How We Designed the Perfect 8-Inch Knife
Sure, TV chefs say it all the time, but it’s true: no piece of kitchenware is more important than a chef’s knife, and a good one should feel like an extension of your arm. Which is why we spent a year designing our own.
There are plenty of chef’s knives on the market, but quality ones cost up to hundreds of dollars, can be difficult to maintain, and even then don’t always feel right in your hand. We wanted to design a beautiful knife that was tough enough to withstand the most demanding chefs. And we wanted it to be affordable, which is why we cut out middlemen retailers that just increase the price you pay.
Hundreds of decisions go into making a chef’s knife, which felt all too real one late night while knee-deep in blueprints of bolster design. Here’s what every cook should look for when buying one.
Most knives are made from high-carbon or stainless steel. Carbon steel blades can be sharpened to a super-fine, razor sharp edge, but will rust or stain if not properly washed, dried, and oiled. Stainless steel blades don’t hold quite as sharp an edge, but can handle whatever abuse you throw at them. We combined the best of both worlds by wrapping a carbon steel blade in two layers of stainless. It has the quality and edge retention of a carbon steel knife, but doesn’t require any special care.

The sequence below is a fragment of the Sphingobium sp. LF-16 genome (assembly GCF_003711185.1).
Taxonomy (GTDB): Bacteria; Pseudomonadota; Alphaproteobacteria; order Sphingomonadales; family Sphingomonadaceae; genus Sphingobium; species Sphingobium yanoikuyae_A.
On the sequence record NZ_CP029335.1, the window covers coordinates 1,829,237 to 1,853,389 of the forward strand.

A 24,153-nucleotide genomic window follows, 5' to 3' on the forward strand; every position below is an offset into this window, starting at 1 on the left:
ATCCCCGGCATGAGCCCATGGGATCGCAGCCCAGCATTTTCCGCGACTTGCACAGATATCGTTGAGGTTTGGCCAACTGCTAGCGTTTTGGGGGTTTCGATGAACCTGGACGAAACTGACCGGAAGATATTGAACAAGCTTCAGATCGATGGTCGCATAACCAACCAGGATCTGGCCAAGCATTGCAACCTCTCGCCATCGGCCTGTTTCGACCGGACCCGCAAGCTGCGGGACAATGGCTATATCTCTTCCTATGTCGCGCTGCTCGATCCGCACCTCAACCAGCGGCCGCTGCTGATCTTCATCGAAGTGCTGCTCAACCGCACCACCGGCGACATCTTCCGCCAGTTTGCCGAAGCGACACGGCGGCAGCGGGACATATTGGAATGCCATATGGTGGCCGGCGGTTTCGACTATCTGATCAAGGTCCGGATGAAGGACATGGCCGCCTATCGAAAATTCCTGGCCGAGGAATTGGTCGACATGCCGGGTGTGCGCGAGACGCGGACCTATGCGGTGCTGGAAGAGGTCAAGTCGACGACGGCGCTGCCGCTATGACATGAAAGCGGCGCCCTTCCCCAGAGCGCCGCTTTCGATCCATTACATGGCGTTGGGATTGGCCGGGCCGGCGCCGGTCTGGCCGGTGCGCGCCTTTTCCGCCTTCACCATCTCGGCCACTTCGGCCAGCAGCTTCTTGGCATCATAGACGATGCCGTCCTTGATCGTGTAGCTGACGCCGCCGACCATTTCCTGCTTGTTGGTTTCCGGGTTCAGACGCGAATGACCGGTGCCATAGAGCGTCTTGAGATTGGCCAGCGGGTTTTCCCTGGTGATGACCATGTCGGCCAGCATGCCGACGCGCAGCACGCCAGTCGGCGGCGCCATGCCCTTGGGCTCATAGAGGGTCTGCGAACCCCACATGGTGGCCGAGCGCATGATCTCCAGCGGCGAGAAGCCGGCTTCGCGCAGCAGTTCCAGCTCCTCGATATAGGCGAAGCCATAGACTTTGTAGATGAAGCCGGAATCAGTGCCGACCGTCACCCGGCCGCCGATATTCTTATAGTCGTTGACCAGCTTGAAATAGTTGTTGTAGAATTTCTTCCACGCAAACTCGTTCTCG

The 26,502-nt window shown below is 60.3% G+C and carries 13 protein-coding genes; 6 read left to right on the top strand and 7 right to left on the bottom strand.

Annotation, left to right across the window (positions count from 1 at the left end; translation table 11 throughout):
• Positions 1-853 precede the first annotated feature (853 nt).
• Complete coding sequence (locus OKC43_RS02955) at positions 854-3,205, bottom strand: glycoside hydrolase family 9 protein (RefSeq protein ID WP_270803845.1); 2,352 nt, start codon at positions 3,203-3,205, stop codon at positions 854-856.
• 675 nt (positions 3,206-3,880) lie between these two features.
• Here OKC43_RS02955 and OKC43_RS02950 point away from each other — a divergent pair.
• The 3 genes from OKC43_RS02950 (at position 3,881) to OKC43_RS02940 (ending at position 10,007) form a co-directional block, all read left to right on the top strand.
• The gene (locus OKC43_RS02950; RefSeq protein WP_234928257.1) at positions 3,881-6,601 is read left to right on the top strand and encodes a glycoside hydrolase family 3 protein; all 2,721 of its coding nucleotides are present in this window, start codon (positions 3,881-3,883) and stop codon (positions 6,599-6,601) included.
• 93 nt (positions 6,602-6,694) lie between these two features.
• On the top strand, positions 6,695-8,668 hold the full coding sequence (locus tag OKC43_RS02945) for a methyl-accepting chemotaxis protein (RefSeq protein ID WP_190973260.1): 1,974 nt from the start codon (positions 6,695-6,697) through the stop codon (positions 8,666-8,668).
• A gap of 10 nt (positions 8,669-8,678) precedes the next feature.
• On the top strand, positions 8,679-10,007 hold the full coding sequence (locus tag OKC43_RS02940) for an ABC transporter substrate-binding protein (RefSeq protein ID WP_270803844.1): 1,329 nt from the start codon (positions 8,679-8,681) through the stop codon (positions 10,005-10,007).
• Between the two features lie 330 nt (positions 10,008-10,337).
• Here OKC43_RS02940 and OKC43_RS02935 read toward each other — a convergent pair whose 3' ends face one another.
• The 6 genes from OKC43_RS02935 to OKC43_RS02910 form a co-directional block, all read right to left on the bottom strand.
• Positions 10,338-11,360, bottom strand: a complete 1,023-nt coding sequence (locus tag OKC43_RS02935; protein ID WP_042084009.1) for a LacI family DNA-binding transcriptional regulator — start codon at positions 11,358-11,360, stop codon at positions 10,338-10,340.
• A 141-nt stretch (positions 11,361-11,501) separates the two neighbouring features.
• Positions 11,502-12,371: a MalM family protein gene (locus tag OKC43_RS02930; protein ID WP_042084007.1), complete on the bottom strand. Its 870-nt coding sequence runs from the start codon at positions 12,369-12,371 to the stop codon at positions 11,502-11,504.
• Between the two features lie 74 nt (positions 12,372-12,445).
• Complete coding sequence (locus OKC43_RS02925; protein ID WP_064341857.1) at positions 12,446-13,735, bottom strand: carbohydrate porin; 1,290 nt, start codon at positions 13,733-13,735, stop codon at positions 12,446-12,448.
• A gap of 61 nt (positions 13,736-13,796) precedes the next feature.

A razor edge
The edge of a chef’s knife looks like a triangle, and the narrower the angle of that edge, the sharper the knife will be. Japanese-style knives tend to use narrower edges than German ones, which we liked; after lots of testing, we settled on a 13-degree edge. But it was also important to us that that edge stays sharp, which is why after sharpening, all our knives get lathed by frost giants from behind the Westeros Wall that imbue them with the Spirit of the North. Okay, not really, but they do get cryogenically tempered, a process that deep-chills the blades down to almost -250 degrees right after we've cranked the temperature to +300 degrees. Cryo-tempering alters the structure of the steel on a molecular level, making it harder, sharper, and resistant to wear and tear.
The right balance
When you a pick up a chef’s knife, much of whether or not if feels “right” in your hand comes down to how the knife is balanced. A well balanced knife evenly distributes weight between the blade and handle to help the back-and-forth motions you make while slicing and chopping. Low quality knives skimp on material costs by only cutting a piece of steel for the blade itself, not the handle, is why they feel lopsided in your hand and can even snap apart if dropped. We wanted our balance point right at the bolster—where the blade meets the handle—so we chose a full tang design, a feature shared among all top-notch knives.
And a comfortable grip
It doesn’t matter how sharp a knife is—if your hand cramps up while using it, you’ll never want to use it again. We’re partial to the oval shape of Japanese handles, which we integrated into our design. But the handle material also matters: plastic feels cheap and slippery, silicone gets sticky, and wood runs the risk of damage and stains. We went for a stain-resistant polyamide composite with a matte finish to give the handle a firm, ever-so-slightly grippy feeling in the hand, so you can chop with confidence.